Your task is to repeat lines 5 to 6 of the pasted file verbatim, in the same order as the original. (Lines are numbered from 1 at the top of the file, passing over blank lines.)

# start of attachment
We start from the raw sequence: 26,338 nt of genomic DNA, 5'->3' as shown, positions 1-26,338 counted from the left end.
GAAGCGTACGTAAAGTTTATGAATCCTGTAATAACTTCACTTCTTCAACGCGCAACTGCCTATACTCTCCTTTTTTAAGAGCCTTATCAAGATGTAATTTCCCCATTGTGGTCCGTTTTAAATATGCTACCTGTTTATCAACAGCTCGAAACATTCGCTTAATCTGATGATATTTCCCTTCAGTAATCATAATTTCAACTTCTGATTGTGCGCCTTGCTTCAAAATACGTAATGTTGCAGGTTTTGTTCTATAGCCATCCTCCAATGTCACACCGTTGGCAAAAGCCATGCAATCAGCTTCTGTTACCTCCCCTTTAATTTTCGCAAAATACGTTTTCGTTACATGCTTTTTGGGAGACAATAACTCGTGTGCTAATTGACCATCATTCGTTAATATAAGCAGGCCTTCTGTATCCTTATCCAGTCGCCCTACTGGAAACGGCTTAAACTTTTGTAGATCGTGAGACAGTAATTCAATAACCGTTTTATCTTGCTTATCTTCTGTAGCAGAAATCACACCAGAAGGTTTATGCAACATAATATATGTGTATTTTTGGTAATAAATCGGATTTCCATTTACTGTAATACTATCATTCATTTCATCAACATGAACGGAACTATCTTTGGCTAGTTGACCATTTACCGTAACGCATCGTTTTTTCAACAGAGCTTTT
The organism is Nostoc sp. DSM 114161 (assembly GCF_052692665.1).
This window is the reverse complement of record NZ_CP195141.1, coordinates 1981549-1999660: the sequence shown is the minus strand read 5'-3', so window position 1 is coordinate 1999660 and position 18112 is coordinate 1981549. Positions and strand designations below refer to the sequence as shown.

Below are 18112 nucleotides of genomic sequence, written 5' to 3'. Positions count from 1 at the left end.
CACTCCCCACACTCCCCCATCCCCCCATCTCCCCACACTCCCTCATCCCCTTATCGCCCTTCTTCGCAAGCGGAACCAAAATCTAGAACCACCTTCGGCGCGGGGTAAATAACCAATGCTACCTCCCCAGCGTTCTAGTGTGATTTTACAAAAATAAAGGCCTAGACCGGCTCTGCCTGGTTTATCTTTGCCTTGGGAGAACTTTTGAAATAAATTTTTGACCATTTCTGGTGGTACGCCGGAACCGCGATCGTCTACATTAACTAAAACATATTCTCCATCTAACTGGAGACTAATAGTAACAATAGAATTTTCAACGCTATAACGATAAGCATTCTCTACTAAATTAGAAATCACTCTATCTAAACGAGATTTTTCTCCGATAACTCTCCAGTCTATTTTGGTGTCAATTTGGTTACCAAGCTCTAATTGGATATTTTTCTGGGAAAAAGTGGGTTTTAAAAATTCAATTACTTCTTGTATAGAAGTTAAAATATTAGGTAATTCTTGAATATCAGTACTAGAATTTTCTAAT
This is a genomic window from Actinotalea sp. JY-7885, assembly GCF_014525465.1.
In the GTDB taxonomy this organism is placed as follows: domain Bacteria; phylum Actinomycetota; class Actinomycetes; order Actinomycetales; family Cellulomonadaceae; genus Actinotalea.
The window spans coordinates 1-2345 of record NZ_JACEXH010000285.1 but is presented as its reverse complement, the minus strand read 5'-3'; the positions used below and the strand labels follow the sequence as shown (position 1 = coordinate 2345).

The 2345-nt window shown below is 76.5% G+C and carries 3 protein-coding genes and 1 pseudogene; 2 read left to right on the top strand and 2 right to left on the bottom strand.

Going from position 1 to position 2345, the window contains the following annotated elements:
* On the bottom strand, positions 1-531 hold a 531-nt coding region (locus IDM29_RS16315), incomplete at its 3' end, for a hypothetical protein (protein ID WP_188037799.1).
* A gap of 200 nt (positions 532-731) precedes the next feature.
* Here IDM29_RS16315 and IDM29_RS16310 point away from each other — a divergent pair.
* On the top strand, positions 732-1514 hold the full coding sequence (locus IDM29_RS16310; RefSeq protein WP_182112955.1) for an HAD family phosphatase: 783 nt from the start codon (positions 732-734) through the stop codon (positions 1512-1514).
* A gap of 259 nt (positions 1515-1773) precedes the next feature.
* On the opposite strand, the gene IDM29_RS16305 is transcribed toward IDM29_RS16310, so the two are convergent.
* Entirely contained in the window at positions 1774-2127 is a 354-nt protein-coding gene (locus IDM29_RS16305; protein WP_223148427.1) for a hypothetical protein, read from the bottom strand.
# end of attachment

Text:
Below are 18112 nucleotides of genomic sequence, written 5' to 3'. Positions count from 1 at the left end.
CACTCCCCACACTCCCCCATCCCCCCATCTCCCCACACTCCCTCATCCCCTTATCGCCCTTCTTCGCAAGCGGAACCAAAATCTAGAACCACCTTCGGCGCGGGGTAAATAACCAATGCTACCTCCCCAGCGTTCTAGTGTGATTTTACAAAAATAAAGGCCTAGACCGGCTCTGCCTGGTTTATCTTTGCCTTGGGAGAACTTTTGAAATAAATTTTTGACCATTTCTGGTGGTACGCCGGAACCGCGATCGTCTACATTAACTAAAACATATTCTCCATCTAACTGGAGACTAATAGTAACAATAGAATTTTCAACGCTATAACGATAAGCATTCTCTACTAAATTAGAAATCACTCTATCTAAACGAGATTTTTCTCCGATAACTCTCCAGTCTATTTTGGTGTCAATTTGGTTACCAAGCTCTAATTGGATATTTTTCTGGGAAAAAGTGGGTTTTAAAAATTCAATTACTTCTTGTATAGAAGTTAAAATATTAGGTAATTCTTGAATATCAGTACTAGAATTTTCTAAT